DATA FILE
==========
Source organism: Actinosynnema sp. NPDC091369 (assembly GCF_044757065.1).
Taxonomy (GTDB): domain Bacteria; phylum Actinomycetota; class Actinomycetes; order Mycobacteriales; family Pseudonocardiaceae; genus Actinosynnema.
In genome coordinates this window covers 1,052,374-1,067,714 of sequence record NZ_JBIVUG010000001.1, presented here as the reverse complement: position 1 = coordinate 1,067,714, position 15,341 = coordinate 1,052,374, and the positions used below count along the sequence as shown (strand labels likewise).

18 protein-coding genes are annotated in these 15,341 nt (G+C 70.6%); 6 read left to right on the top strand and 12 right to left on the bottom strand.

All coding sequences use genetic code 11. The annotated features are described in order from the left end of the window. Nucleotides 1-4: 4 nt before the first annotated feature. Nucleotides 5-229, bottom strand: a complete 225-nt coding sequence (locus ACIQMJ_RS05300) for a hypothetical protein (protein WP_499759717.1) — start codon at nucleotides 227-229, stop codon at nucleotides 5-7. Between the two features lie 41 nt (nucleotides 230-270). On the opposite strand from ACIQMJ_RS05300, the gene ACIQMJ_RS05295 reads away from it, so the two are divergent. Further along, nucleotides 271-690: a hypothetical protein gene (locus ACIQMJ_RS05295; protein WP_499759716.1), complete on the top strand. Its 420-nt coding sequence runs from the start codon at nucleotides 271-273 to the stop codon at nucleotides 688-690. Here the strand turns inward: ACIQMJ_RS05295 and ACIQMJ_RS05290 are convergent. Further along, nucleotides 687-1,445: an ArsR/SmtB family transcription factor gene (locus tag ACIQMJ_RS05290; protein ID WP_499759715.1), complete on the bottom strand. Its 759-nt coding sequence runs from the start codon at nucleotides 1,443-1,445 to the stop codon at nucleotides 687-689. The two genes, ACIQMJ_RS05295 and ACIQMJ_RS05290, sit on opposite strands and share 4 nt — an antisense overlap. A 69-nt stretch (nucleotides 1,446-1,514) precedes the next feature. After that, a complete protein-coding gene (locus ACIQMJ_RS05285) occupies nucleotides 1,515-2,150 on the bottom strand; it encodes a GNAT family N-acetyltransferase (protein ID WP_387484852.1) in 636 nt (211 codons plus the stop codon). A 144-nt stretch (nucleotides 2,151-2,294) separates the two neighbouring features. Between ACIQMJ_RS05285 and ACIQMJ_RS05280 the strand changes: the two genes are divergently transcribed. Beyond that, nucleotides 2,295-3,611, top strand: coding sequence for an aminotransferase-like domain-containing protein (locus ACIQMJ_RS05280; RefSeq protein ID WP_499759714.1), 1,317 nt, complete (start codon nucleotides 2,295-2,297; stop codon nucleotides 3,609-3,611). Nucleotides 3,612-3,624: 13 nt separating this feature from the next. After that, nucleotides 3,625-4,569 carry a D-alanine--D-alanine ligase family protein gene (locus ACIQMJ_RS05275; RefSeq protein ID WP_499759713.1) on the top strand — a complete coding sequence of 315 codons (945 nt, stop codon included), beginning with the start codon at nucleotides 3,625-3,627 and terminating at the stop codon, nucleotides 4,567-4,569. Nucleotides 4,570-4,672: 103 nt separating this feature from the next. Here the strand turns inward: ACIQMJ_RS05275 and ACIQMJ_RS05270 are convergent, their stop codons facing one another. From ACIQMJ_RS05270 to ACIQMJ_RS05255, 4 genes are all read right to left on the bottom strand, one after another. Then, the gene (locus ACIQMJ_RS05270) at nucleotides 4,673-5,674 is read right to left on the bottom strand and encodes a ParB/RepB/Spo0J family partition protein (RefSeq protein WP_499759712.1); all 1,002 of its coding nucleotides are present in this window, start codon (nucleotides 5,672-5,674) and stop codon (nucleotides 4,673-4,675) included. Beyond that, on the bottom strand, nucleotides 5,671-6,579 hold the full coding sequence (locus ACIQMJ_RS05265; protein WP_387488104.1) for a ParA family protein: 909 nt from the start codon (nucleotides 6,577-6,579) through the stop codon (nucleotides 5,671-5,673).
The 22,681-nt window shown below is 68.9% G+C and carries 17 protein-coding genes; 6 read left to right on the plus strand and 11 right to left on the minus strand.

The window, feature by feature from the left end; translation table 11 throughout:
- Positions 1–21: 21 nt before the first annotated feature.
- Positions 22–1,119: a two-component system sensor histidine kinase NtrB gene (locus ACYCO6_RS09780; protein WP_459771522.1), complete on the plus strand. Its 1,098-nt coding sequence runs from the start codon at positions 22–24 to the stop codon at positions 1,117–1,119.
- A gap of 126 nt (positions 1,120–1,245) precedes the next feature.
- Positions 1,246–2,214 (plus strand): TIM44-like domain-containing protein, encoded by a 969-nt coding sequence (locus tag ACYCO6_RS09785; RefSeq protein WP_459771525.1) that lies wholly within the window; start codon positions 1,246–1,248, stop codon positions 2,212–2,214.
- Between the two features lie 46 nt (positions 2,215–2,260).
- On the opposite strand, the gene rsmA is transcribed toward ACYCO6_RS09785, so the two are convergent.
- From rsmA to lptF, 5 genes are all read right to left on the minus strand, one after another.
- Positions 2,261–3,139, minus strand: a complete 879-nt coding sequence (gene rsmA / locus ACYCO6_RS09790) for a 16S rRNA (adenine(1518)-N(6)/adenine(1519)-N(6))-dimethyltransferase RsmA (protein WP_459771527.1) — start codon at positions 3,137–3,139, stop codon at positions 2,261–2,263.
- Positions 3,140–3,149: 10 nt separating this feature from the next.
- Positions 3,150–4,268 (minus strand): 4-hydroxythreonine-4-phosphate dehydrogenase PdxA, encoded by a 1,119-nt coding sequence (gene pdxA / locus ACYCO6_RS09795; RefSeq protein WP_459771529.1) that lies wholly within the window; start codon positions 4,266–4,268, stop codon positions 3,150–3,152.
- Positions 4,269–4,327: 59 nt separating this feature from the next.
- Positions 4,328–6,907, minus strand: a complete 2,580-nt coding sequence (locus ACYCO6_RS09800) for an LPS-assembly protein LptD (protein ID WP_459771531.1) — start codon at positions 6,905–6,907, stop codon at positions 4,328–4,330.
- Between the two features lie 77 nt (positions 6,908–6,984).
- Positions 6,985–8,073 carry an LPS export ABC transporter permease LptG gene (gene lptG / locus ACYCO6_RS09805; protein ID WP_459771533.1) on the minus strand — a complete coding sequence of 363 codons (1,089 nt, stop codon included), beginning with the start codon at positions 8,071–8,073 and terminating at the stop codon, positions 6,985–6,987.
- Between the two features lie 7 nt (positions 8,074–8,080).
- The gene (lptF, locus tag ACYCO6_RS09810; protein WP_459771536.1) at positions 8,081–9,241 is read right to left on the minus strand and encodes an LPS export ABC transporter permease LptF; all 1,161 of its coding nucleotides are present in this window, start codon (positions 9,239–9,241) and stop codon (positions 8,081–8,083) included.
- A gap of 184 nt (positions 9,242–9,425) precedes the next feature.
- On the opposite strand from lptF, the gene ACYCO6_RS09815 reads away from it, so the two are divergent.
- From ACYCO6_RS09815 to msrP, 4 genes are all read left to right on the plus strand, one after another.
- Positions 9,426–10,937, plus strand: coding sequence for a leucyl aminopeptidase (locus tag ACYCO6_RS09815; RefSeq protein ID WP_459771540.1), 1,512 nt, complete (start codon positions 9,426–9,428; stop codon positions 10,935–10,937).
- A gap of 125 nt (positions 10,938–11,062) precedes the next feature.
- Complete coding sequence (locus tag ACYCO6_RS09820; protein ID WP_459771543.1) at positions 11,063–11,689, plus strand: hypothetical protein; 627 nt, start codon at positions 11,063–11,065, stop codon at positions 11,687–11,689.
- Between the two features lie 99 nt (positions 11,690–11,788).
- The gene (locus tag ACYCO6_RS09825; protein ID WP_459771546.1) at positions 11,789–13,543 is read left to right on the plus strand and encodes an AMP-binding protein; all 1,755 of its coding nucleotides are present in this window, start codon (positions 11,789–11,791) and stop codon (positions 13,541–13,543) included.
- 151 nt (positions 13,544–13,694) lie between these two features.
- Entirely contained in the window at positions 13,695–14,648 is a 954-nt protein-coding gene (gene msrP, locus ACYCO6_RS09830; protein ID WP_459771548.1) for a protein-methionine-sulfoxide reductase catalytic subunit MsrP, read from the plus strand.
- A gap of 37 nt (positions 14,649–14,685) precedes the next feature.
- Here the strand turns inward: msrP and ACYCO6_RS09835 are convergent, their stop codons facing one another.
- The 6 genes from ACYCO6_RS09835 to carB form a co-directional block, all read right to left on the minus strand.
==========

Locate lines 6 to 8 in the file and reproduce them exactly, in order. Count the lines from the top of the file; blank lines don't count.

The 22,681-nt window shown below is 68.9% G+C and carries 17 protein-coding genes; 6 read left to right on the plus strand and 11 right to left on the minus strand.

The window, feature by feature from the left end; translation table 11 throughout:
- Positions 1–21: 21 nt before the first annotated feature.